I really don't know if B&H Photo Video, Adorama, Cameta, or J&R Music Video or others who offer discounted prices on 'refurbished cameras and lenses' really get that co-op advertising money, but generally you don't find regular merchandise advertising 'discounted' at those places, but those retailers still endeavor to portray themselves as 'low cost' and emphasize refurbished products. Emphasis on 'advertising' not on regular sales, but on Internet sales it's very hard to negotiate; one fills the shopping cart or not, though if one looks carefully, one might find an identical product on page 58 $100 cheaper than the one on page 2 of the advertisement -- a reward for thoroughly examining the entire Internet advertisement.
    (I can be corrected on my observations and claims of course; this is NOT the final word but a hypothesis based on observations over a decade now and three decades prior.)
    The advertised 'discounts' on say Nikon products appears mostly to be limited to planned and authorized Nikon sales (plus rebates) (dealer overpurchasing and warehousing of those purchases), plus the appearance of much lower-priced 'refurbished' goods which fill the gap and allow those huge volume retailers to offer lower prices than the Nikon limits on advertising lower than list prices (or not get co-op advertising dollars),
    Ever notice that as a Nikon product nears the end of its product run and a new product is predicted, then announced, there is a huge run of available 'refurbished' cameras and/or lenses available?
    Is that because customers suddenly began finding defects and returning already-purchased equipment, or is it because the manufacturer has decided to run the older product lines to the end, use up its parts and push out all the product it can before discontinuing the product, then meet the expectation of superiority for the new product with its inevitably greater features with an reduced price by offering the 'older' or 'outmoded' product as a 'refurbished' item with comcomitant lower price.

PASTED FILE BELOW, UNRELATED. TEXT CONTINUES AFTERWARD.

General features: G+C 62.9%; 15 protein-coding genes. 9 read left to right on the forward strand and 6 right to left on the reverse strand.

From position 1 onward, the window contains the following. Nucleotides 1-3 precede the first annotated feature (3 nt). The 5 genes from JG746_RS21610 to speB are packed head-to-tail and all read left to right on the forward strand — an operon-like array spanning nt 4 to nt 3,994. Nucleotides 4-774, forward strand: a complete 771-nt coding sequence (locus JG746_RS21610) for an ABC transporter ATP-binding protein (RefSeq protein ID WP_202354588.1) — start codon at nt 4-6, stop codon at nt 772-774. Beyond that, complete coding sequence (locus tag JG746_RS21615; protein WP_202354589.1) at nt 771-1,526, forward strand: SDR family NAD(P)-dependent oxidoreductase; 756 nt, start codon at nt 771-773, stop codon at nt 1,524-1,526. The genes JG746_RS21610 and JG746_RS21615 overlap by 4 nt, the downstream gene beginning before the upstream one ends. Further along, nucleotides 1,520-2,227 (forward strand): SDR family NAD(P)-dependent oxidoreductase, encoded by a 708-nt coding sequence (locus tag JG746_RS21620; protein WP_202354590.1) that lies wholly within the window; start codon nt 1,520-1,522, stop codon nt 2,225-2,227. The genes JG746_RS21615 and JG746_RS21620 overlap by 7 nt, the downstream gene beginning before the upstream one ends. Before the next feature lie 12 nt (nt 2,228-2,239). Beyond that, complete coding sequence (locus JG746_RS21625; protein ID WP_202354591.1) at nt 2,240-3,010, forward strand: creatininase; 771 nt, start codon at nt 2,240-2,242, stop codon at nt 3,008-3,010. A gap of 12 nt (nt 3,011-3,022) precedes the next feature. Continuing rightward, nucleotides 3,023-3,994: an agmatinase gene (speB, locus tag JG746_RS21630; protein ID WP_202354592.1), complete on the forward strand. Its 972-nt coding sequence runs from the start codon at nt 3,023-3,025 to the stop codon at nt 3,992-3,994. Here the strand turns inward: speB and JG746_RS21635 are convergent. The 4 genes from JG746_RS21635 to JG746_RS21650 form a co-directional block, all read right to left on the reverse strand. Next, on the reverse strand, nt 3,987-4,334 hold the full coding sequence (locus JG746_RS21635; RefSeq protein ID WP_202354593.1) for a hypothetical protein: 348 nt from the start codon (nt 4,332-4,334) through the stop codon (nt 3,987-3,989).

That being said, I did spy one item, a lens, that obviously had been a salesman's sample, and evidently had been rolling around in the trunk (or so) of his car, to the point where it was brassed out.
    It was unsalable though the glass was not damaged, but after months of trying to sell that brassed-out 'refurbished lens,' the retailer (LA's largest) sent it back to Nikon for credit as 'unsalable'.
    I am sure that legally after a famous case involving BMW autos that were repaired and sold as new which cost BMW a huge reputation, Nikon can't sell returned products as new.
    It seems based on my experience and logically that some number of items that are sold as 'refurbished' are exactly newly manufactured, repackaged, recertified after inspection and testing and are therefore designated 'refurbished'. Or a variant, perhaps defects from assembly line inspections are fixed and those items are called 'refurbs' - -one cannot know without having a spy with knowledge inside Nikon.
    Businessmen being businessmen, they cannot be counted on to tell the truth (I once was a reporter, then a business reporter, then business editor and learned that almost everything I was told (often even the basics) was a lie or a misrepresentation, and my job was to find the truth -- businesspeople have a tradition of protecting their secrets and not sharing them and feel obliged to lie in many circumstances if it has a business justification. In other words, 'no, we don't do that' may not mean 'no, we don't do that' unless one inspects the books and interviews the workers who have left the company and objectively verified what one is told.